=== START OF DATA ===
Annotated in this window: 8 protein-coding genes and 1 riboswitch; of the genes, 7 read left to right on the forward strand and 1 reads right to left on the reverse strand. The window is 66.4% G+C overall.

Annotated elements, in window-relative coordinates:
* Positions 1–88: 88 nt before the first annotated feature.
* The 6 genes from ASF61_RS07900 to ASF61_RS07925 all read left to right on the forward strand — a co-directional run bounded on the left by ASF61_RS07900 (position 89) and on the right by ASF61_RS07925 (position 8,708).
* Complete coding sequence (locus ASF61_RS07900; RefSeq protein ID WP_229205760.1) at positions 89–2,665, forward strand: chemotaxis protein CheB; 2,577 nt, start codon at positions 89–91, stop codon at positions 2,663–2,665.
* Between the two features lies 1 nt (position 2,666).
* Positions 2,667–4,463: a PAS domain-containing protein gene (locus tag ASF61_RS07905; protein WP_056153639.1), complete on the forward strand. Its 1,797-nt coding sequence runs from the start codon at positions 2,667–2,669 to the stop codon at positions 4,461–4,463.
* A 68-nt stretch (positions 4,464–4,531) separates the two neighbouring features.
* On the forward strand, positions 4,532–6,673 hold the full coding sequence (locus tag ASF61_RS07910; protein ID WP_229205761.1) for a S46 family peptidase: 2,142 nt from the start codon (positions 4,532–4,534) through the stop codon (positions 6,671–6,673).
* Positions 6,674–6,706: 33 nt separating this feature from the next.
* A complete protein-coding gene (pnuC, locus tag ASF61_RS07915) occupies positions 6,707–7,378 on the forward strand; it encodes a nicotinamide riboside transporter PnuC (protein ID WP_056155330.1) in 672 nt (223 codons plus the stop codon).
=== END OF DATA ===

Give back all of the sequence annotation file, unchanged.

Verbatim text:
Annotated in this window: 8 protein-coding genes and 1 riboswitch; of the genes, 7 read left to right on the forward strand and 1 reads right to left on the reverse strand. The window is 66.4% G+C overall.

Annotated elements, in window-relative coordinates:
* Positions 1–88: 88 nt before the first annotated feature.
* The 6 genes from ASF61_RS07900 to ASF61_RS07925 all read left to right on the forward strand — a co-directional run bounded on the left by ASF61_RS07900 (position 89) and on the right by ASF61_RS07925 (position 8,708).
* Complete coding sequence (locus ASF61_RS07900; RefSeq protein ID WP_229205760.1) at positions 89–2,665, forward strand: chemotaxis protein CheB; 2,577 nt, start codon at positions 89–91, stop codon at positions 2,663–2,665.
* Between the two features lies 1 nt (position 2,666).
* Positions 2,667–4,463: a PAS domain-containing protein gene (locus tag ASF61_RS07905; protein WP_056153639.1), complete on the forward strand. Its 1,797-nt coding sequence runs from the start codon at positions 2,667–2,669 to the stop codon at positions 4,461–4,463.
* A 68-nt stretch (positions 4,464–4,531) separates the two neighbouring features.
* On the forward strand, positions 4,532–6,673 hold the full coding sequence (locus tag ASF61_RS07910; protein ID WP_229205761.1) for a S46 family peptidase: 2,142 nt from the start codon (positions 4,532–4,534) through the stop codon (positions 6,671–6,673).
* Positions 6,674–6,706: 33 nt separating this feature from the next.
* A complete protein-coding gene (pnuC, locus tag ASF61_RS07915) occupies positions 6,707–7,378 on the forward strand; it encodes a nicotinamide riboside transporter PnuC (protein ID WP_056155330.1) in 672 nt (223 codons plus the stop codon).